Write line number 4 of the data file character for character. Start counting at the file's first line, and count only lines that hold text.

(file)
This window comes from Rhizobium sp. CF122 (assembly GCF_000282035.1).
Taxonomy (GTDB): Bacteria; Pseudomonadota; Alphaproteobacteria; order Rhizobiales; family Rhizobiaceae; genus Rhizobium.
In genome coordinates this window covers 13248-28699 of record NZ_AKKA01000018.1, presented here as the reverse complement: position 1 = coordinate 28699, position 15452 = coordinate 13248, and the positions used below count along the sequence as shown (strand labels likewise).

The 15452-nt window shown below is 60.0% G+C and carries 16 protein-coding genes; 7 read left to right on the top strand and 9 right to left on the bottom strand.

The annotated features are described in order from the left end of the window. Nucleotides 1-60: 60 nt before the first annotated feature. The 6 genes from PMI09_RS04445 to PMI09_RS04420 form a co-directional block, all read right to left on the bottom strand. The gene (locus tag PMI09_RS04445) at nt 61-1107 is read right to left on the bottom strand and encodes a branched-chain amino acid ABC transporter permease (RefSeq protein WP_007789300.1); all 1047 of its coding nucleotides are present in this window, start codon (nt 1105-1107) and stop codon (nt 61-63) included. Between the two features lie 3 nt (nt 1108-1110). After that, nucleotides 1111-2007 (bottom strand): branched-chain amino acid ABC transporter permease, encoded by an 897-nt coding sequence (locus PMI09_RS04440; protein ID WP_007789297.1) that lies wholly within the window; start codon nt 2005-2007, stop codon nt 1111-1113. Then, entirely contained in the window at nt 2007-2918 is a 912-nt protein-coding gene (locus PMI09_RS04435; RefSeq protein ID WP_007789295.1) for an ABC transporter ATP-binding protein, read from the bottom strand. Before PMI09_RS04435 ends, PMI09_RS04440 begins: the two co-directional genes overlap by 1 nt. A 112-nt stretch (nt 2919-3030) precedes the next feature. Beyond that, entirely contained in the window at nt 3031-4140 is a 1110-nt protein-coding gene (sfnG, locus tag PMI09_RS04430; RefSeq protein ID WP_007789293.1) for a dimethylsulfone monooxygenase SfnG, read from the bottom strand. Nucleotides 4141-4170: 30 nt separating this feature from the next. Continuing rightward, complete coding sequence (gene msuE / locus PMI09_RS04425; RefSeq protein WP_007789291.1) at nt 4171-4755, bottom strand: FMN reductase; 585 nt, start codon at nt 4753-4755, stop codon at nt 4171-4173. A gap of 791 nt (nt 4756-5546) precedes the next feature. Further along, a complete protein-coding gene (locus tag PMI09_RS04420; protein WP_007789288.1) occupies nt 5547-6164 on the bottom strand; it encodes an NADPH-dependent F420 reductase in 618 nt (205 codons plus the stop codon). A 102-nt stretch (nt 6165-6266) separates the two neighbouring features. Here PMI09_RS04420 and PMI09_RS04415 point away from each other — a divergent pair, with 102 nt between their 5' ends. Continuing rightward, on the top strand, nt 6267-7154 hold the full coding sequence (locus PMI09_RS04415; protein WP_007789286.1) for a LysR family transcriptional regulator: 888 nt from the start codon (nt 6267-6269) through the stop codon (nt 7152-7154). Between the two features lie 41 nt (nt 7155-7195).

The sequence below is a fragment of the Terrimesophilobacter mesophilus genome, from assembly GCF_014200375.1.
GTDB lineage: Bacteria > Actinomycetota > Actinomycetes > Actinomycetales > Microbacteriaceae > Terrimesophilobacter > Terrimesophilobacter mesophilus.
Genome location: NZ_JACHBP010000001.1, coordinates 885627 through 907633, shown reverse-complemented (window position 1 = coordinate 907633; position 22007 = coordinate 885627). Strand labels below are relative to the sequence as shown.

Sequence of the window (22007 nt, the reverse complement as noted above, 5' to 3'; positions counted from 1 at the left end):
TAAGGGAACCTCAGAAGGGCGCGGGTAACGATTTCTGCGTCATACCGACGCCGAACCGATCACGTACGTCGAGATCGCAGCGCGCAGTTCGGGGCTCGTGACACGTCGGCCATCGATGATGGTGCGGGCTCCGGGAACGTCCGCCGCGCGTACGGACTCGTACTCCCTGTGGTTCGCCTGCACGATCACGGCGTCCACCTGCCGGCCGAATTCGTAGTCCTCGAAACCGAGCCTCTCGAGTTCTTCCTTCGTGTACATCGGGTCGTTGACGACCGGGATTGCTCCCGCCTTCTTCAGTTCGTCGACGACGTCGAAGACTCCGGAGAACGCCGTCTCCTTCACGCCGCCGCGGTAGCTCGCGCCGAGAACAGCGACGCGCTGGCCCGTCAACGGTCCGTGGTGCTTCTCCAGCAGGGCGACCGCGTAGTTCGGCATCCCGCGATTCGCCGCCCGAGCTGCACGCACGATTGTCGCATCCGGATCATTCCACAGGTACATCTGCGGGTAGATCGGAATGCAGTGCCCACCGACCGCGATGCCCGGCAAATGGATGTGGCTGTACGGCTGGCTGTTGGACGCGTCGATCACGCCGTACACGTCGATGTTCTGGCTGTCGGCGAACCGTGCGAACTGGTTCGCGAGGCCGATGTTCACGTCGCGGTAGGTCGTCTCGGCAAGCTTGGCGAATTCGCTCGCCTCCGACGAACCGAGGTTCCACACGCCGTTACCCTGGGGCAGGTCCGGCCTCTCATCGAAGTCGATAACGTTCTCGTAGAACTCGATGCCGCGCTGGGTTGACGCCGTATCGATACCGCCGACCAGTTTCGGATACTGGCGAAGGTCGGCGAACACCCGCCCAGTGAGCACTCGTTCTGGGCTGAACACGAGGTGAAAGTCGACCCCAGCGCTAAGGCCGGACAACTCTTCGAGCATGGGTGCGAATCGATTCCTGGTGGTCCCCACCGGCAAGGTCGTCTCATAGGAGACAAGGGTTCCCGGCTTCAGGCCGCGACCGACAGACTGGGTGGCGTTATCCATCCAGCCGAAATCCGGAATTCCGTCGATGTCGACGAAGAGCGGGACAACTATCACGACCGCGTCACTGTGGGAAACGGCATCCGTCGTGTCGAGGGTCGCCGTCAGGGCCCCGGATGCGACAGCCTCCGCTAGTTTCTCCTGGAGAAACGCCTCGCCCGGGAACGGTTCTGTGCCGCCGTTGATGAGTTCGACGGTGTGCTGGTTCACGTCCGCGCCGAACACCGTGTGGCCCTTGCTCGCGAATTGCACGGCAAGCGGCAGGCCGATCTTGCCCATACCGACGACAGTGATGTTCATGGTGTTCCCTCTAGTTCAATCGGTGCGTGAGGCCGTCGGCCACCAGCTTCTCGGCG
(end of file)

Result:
The 15452-nt window shown below is 60.0% G+C and carries 16 protein-coding genes; 7 read left to right on the top strand and 9 right to left on the bottom strand.